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The importance of effective eDiscovery keywords

 eDiscovery keywords

CYFOR eDiscovery Manager Danielle Neil suggests how lawyers can make their eDiscovery keywords search strategy a more effective process.

The sheer volume of electronically stored information (ESI) within an eDiscovery matter can be overwhelming. It is critical that essential steps are taken to reduce this volume of data by identifying an effective set of keywords from the offset.

Reviewing every item of electronic data is impractical. In order for lawyers to identify the most relevant data to analyse for their matter, the document set needs to be reduced to a manageable amount. Keyword searching enables the quick sifting through of documents and e-mails, reducing large data sets down to only those items that contain the information that is important for the case.

However, despite the best intention of legal teams to create and use keywords, keyword searching is beset with challenges.

Productive keyword searches

With this in mind, a critical factor before carrying out this search is to create a keyword list that will produce a good, responsive result set. The importance of creating a productive keyword list, determines how many items are returned that will require manual reviewing. An unsuccessful keyword search will return a large number of false positives that will be irrelevant to your case. A successful keyword search will reduce the costs to the clients as well as the overall time the job will take to review, in order to track down the relevant items within the case.

Considerations when compiling an eDiscovery keywords list:

  • Before creating a keyword list, a thorough understanding is required of what the case is about and exactly what is required from the search. Set out what you aim to achieve by working out what relevant documents you want the keywords to return.
  • Refrain from putting any keywords in your list which appear in an email signature. When the search is being carried out over email files, every email will be returned as a positive if it contains a word or phrase from the keyword list. This can include names, addresses, email addresses, telephone numbers etc.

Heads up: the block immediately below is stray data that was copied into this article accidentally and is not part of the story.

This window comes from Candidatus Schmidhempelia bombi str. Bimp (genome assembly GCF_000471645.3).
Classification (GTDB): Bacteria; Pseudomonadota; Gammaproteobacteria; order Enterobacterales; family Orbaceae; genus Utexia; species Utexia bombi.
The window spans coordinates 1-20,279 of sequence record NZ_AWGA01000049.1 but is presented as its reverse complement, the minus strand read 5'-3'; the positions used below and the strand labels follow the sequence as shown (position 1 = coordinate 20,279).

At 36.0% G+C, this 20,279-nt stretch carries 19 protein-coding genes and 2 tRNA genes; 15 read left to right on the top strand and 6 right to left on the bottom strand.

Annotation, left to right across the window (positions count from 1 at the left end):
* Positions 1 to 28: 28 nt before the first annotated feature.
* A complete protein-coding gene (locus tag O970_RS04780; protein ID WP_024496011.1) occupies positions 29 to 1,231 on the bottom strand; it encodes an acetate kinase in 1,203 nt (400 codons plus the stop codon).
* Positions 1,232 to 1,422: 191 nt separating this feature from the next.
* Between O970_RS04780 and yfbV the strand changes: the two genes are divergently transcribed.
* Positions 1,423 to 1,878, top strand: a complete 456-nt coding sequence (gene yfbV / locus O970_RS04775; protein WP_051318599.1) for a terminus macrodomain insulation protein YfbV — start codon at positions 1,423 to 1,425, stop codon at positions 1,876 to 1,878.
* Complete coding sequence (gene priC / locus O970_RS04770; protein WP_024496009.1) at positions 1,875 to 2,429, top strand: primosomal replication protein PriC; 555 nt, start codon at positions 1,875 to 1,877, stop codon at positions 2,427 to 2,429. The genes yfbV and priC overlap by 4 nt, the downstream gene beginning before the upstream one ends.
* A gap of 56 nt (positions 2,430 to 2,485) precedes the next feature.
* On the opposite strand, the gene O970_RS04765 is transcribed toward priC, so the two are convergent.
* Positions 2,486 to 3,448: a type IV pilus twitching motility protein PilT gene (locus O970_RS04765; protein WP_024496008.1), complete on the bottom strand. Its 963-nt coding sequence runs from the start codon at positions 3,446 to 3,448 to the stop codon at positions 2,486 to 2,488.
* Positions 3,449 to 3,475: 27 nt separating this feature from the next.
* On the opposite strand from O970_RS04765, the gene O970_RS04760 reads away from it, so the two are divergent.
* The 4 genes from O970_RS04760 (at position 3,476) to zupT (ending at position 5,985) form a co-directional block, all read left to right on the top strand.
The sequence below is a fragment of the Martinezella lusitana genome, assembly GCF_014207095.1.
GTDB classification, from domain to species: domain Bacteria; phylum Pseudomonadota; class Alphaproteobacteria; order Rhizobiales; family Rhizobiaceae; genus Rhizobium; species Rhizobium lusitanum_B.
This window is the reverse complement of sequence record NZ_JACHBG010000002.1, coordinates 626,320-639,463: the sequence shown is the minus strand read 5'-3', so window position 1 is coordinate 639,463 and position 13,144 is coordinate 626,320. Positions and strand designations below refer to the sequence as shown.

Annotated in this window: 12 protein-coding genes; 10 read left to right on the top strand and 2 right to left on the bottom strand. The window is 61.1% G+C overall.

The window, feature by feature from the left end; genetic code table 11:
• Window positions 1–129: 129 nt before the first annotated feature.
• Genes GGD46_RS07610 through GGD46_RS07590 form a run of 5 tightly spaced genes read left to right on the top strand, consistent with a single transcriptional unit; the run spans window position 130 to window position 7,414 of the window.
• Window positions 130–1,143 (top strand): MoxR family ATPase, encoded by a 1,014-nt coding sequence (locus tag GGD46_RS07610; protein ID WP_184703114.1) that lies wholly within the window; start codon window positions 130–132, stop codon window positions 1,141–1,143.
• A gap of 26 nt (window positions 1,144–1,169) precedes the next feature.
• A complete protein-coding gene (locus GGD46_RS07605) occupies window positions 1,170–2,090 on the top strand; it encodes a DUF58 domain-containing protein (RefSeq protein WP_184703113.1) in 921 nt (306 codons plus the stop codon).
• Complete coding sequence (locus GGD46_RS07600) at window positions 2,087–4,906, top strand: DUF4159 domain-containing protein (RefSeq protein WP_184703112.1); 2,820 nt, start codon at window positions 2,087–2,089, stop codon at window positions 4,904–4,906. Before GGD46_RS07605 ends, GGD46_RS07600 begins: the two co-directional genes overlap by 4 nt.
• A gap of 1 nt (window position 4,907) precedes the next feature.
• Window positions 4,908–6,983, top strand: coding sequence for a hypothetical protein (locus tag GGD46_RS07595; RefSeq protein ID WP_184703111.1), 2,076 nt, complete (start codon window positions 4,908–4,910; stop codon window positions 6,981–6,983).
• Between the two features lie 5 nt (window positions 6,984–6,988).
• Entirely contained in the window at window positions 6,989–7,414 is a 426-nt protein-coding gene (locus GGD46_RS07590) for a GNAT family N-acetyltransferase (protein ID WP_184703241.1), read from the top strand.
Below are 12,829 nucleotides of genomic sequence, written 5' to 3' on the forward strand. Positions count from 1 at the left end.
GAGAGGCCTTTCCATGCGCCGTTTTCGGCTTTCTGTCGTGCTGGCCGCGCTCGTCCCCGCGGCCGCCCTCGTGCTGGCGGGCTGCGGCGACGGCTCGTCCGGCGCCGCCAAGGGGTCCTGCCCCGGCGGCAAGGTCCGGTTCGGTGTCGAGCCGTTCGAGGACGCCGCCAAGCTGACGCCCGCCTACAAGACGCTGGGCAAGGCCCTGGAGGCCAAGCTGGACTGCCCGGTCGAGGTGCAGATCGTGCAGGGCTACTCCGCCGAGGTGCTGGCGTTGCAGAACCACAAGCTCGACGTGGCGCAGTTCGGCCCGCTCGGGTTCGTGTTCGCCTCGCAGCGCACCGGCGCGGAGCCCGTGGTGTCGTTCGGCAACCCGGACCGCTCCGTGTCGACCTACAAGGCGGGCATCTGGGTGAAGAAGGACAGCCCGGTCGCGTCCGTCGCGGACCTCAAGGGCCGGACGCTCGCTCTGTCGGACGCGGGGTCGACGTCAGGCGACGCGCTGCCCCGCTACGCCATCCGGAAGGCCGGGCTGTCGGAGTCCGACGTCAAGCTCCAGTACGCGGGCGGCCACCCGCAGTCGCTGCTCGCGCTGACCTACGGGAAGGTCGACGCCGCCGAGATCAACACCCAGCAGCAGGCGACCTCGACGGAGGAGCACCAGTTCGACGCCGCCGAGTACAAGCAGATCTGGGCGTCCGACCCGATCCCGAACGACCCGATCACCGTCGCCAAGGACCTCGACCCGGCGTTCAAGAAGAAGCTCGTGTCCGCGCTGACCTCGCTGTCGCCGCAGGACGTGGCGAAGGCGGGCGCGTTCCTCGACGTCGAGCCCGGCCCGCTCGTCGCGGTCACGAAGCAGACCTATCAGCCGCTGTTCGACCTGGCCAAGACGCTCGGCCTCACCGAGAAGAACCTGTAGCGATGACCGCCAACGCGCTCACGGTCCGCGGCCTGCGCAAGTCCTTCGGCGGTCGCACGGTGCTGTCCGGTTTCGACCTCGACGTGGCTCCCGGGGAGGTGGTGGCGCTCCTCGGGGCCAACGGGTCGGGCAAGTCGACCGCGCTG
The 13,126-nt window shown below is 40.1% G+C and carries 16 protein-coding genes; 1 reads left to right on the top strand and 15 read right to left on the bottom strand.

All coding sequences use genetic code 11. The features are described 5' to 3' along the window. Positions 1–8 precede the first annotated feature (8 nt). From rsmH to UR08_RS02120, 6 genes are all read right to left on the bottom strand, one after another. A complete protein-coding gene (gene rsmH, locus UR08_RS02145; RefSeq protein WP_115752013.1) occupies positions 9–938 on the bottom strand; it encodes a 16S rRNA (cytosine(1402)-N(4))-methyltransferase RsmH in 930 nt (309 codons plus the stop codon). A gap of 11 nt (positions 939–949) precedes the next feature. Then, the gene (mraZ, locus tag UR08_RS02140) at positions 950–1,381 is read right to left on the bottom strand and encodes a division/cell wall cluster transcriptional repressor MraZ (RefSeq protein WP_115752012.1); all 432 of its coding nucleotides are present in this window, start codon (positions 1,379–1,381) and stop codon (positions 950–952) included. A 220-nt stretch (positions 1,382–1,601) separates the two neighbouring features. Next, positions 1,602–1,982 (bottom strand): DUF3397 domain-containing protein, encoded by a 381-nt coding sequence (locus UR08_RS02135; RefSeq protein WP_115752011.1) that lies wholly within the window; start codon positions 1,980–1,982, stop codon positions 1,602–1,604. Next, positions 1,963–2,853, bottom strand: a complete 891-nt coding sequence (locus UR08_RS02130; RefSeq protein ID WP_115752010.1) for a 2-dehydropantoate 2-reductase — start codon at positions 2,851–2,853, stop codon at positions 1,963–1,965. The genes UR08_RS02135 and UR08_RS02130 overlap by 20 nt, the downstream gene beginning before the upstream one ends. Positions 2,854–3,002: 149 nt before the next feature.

• Avoid any words relating to the computer system such as ‘Windows’, data, program, user etc. These types of words will return a large amount of irrelevant hits relating to system files that you would not be interested in.
  • If you are investigating a certain custodian’s computer, using that custodian’s name as a keyword is going to bring back an extremely large amount of irrelevant data. Similarly, if you are searching a company’s name when you are examining the organisations computer. As a default, many items will typically contain owner’s names, therefore producing a high volume of false positives. Instead consider combining the word with another keyword by utilising the Boolean function.
  • Searching relevant phrases rather than individual key words makes your search stronger and will reduce the volume of irrelevant items to review.
  • Choose keywords that you know will be used within the items you intend to find or are relevant to the case. If searching for the ‘smoking gun’ evidence, bear in mind that people committing fraud do not tend to use the word ‘fraud’ when talking about what they have carried out.
  • Use built in search functionality allowing you to carry out complex searches. The use of Boolean syntax (AND/OR/NOT) allows you to combine multiple keywords or exclude keywords i.e. Dave AND electronic, Bobby AND NOT football.
  • If you think there may be a possibility of misspelt words or want to look for grammatical variations of a words, then features such as wildcards and stemming can be utilised. If you know the word electric may be used in a number of different ways (i.e. electric, electrical, electricity) then a search can be conducted like this: electric*.

How CYFOR can assist with your eDiscovery keywords strategy

Legal teams working within the eDiscovery process can become overburdened by the heavy reliance on keyword searches within a compressed timeframe. Mainly that fact that if the keywords set out are of poor quality, it can cause a large number of false hits and unnecessary review time, or miss out extremely important documents to the case.

CYFOR’s in-house eDiscovery professionals deliver knowledge rather than data, and foresight instead of hindsight. CYFOR can demonstrate how keyword searches can be effective if the dataset collection is small, well understood and easy to access, as well as environments that are dynamic, big, and unknown.

It is extremely useful to discuss with our eDiscovery team your objectives of the document review and your thoughts on the main scope of the matter. We can then advise you on the best ways to search for this data and what (if any) advanced features may suit your requirements.

Fortunately for the legal teams we work with, CYFOR is dedicated to the legal community and to helping lawyers with the many day-to-day challenges they face. Given our experience in developing keyword strategies, we can work with legal teams to advise and assist in producing a strong set of keyword searches that are likely to achieve the best results.

For more information on how CYFOR can assist with eDiscovery keywords and strategy, please contact our team on 0161 797 8123 or email

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